The power of the purse plays a critical role in the relationship of the United States Congress and the President of the United States, and has been the main historic tool by which Congress has limited executive power. One of the most prominent examples is the Foreign Assistance Act of 1974, which eliminated all military funding for the government of South Vietnam and thereby ended the Vietnam War. Other recent examples include limitations on military funding placed on Ronald Reagan by Congress, which led to the withdrawal of United States Marines from Lebanon.

The power of the purse in military affairs was famously subverted during the Iran-Contra scandal in the 1980s.[1] Congress denied further aid to the Contras in Nicaragua. Unwilling to accept the will of Congress, members of the Reagan administration solicited private donations, set up elaborate corporate schemes and brokered illegal arms deals with Iran in order to generate unofficial funds that could not be regulated by Congress.

More recently, budget limitations and using the power of the purse formed a controversial part of discussion regarding Congressional opposition to the Iraq War. On March 23, 2007, the U.S. House of Representatives passed a supplemental war budget that imposed a timeline on the presence of American combat troops in Iraq, but the legislation was not passed.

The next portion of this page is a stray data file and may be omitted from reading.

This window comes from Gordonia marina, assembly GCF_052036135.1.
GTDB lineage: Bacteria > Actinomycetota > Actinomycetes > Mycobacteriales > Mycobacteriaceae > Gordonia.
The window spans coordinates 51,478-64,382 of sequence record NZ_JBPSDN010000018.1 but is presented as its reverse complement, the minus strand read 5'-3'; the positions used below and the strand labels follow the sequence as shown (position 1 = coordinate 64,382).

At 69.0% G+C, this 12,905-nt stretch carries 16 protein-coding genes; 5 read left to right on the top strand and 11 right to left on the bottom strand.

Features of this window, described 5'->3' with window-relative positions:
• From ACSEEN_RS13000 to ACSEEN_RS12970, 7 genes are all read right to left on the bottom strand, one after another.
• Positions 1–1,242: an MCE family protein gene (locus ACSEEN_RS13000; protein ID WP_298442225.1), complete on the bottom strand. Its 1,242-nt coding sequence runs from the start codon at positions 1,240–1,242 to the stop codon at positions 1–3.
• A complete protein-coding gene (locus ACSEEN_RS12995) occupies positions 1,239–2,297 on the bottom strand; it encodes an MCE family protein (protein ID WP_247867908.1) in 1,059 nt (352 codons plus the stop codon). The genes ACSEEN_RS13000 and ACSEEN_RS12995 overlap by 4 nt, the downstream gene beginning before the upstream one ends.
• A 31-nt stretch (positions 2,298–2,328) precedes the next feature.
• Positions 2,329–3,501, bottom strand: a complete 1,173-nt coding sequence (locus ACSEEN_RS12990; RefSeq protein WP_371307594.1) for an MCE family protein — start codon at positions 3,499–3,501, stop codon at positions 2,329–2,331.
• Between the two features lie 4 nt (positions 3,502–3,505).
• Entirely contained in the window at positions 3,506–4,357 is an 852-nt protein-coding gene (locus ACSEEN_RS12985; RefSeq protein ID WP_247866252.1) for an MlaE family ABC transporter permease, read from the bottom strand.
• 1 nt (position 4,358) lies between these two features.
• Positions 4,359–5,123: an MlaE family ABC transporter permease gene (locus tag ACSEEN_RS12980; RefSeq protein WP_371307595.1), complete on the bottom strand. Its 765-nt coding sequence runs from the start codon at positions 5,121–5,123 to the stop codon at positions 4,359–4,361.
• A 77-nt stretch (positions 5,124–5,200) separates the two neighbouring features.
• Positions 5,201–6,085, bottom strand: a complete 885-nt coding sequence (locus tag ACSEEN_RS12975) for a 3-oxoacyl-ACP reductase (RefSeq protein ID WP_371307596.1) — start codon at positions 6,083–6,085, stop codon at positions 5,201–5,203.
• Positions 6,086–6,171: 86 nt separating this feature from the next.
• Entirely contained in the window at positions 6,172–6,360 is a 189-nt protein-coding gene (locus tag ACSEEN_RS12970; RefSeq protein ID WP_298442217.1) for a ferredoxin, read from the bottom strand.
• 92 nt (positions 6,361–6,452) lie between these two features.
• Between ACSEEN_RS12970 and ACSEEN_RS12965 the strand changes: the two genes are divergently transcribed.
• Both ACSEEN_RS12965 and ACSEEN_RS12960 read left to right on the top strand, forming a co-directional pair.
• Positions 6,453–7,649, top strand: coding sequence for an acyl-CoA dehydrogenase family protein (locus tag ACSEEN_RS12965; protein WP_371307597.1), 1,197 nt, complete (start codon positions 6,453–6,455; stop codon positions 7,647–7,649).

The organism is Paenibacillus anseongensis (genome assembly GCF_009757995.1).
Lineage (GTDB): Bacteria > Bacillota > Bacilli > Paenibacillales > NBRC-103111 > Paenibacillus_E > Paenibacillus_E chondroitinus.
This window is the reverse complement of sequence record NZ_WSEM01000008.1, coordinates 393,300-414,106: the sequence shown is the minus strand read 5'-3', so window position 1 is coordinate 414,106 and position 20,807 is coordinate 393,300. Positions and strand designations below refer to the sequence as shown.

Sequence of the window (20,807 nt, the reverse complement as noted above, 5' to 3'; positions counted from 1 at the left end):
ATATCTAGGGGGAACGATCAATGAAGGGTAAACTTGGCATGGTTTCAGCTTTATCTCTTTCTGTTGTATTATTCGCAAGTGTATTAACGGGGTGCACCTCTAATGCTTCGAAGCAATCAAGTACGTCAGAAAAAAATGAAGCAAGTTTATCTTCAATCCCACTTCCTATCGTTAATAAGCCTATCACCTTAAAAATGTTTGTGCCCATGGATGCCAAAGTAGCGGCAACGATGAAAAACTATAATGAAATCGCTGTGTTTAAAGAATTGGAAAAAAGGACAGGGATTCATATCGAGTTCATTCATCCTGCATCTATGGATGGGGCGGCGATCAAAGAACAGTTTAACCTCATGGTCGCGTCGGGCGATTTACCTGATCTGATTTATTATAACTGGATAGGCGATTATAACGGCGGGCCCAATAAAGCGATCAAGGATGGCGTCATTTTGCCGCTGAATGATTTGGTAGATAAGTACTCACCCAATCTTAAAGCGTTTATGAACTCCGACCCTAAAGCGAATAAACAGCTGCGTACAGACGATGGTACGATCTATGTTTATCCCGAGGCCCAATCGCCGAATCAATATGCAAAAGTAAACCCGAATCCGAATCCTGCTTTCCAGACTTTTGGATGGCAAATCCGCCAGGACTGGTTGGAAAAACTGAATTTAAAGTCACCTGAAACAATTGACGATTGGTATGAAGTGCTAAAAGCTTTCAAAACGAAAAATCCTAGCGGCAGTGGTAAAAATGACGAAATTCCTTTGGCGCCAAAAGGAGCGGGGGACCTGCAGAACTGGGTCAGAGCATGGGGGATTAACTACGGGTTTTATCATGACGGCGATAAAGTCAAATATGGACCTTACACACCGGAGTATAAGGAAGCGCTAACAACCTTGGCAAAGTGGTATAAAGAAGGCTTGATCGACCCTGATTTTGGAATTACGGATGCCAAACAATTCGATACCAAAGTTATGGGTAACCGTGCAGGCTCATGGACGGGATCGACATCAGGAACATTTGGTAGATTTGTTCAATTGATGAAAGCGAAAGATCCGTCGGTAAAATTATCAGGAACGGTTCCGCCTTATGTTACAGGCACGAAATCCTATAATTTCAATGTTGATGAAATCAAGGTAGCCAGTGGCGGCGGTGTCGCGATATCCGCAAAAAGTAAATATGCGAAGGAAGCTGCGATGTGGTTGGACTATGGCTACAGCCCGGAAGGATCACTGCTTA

The power of the purse has also been used to compel the U.S. states to pass laws, in cases where Congress does not have the desire or constitutional power to make it a federal matter. The most well-known example of this is regarding the drinking age, where Congress passed a law to withhold 10% of federal funds for highways in any state that did not raise the age to 21. The law was upheld by the U.S. Supreme Court in the South Dakota v. Dole case. Congress was not allowed to change the drinking age directly because the 21st Amendment (which ended Prohibition in the U.S.) gave control of alcohol to the states. In 2009, Congress considered similar legislation regarding texting while driving.

This power was curtailed somewhat in a case regarding the Affordable Care Act, in which the Supreme Court ruled in June 2012 that the law's withholding of all existing Medicaid funding for states that failed or refused to expand their Medicaid programs to cover the uninsured poor was "unduly coercive", despite the fact that the federal government would pay the entirety of the states' expansion for the first years, and 90% thereafter. It was left unclear what percentage would be considered acceptable.

Other uses edit

In the US House or Senate, the chairman of a legislative committee may refuse to give funding to a senator or other delegate or representative, or deny his appropriations bill or amendment a vote, because he refused to support a bill which the chairman wanted (a tit-for-tat retaliation). While typically applied to "pork barrel" spending for special interests, it may also block funding for genuine needs of a constituency or the general public.

The administration or student government at a college or university may revoke some or even all funding for a student newspaper or student radio station, because it has printed or aired an editorial or a news article or segment critical of it. This is also an example of censorship.

See also edit

References edit

  1. ^ Barrett Seaman; Alessandra Stanley (Jul 9, 1984). "Cutting Off Nicaragua's Contras". TIME. Archived from the original on August 20, 2009. Retrieved 2011-03-03.